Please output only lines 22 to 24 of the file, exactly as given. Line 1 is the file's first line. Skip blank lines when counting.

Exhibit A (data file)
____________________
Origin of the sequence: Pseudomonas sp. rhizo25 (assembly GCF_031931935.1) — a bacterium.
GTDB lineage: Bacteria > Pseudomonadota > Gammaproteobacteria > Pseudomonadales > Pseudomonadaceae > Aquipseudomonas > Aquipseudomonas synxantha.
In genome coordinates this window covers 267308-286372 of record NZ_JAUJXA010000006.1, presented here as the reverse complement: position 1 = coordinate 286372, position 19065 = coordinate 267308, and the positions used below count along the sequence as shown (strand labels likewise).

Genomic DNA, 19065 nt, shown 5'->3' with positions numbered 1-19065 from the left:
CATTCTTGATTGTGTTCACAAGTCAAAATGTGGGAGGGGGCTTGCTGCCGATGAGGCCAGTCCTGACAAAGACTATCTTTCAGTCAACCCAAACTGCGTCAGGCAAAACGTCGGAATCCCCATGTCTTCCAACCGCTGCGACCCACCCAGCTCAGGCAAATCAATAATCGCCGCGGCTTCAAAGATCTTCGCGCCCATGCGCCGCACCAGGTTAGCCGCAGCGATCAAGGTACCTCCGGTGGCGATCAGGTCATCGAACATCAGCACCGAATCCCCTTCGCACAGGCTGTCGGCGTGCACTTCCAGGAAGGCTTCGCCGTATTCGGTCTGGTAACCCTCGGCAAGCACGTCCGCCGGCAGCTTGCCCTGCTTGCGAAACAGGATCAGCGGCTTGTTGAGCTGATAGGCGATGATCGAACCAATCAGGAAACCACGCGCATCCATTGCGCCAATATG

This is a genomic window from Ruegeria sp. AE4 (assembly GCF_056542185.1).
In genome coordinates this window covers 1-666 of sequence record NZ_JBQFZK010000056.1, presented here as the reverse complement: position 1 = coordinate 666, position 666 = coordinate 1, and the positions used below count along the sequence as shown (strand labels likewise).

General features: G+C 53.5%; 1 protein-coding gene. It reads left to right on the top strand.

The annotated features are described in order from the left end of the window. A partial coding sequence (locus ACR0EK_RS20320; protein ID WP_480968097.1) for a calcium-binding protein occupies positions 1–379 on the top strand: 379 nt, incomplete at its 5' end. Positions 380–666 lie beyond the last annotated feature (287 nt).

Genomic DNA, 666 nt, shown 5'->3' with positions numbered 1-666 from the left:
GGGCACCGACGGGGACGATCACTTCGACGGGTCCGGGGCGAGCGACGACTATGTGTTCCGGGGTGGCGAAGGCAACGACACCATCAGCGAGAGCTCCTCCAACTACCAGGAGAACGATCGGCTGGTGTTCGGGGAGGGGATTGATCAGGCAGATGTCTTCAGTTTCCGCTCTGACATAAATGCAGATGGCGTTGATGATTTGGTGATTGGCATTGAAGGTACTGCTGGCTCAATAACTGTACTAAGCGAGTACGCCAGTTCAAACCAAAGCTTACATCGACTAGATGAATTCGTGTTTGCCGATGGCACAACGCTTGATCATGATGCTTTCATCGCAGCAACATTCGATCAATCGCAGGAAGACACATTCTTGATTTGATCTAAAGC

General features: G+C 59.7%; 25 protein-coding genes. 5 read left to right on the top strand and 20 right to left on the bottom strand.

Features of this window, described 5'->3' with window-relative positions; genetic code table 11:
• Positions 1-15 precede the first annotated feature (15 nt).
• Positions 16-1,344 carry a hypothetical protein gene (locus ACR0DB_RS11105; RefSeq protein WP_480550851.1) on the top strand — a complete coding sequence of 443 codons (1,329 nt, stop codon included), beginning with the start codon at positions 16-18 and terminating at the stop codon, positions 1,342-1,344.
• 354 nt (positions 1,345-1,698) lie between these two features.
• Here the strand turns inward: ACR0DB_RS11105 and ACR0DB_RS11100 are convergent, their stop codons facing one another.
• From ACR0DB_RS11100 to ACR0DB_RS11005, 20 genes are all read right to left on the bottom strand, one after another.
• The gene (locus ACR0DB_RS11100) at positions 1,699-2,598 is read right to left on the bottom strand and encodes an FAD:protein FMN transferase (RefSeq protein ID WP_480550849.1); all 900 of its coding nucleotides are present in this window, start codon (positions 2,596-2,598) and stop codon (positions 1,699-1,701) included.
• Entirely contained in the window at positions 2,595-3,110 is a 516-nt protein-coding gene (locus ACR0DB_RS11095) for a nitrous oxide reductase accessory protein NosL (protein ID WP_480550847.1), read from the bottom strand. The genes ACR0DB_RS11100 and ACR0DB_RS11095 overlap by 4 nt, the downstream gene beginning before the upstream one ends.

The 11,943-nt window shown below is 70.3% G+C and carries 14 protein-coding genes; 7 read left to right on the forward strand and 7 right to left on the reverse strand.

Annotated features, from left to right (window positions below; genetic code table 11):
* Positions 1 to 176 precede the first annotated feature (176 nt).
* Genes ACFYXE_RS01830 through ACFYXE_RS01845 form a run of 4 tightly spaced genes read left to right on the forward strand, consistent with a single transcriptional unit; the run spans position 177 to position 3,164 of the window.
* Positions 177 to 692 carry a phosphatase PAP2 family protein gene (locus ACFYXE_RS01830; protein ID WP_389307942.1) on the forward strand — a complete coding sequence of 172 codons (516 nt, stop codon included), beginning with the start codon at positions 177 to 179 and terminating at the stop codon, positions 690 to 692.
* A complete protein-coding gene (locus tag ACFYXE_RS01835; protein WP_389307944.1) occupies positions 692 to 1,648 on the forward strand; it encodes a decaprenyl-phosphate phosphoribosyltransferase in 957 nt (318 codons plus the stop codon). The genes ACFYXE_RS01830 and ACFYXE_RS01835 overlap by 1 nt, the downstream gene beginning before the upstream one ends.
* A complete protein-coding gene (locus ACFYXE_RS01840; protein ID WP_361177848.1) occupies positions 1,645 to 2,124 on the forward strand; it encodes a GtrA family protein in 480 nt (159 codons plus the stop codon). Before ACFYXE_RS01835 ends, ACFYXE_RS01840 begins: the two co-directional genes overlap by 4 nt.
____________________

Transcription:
Annotated features, from left to right (window positions below; genetic code table 11):
* Positions 1 to 176 precede the first annotated feature (176 nt).
* Genes ACFYXE_RS01830 through ACFYXE_RS01845 form a run of 4 tightly spaced genes read left to right on the forward strand, consistent with a single transcriptional unit; the run spans position 177 to position 3,164 of the window.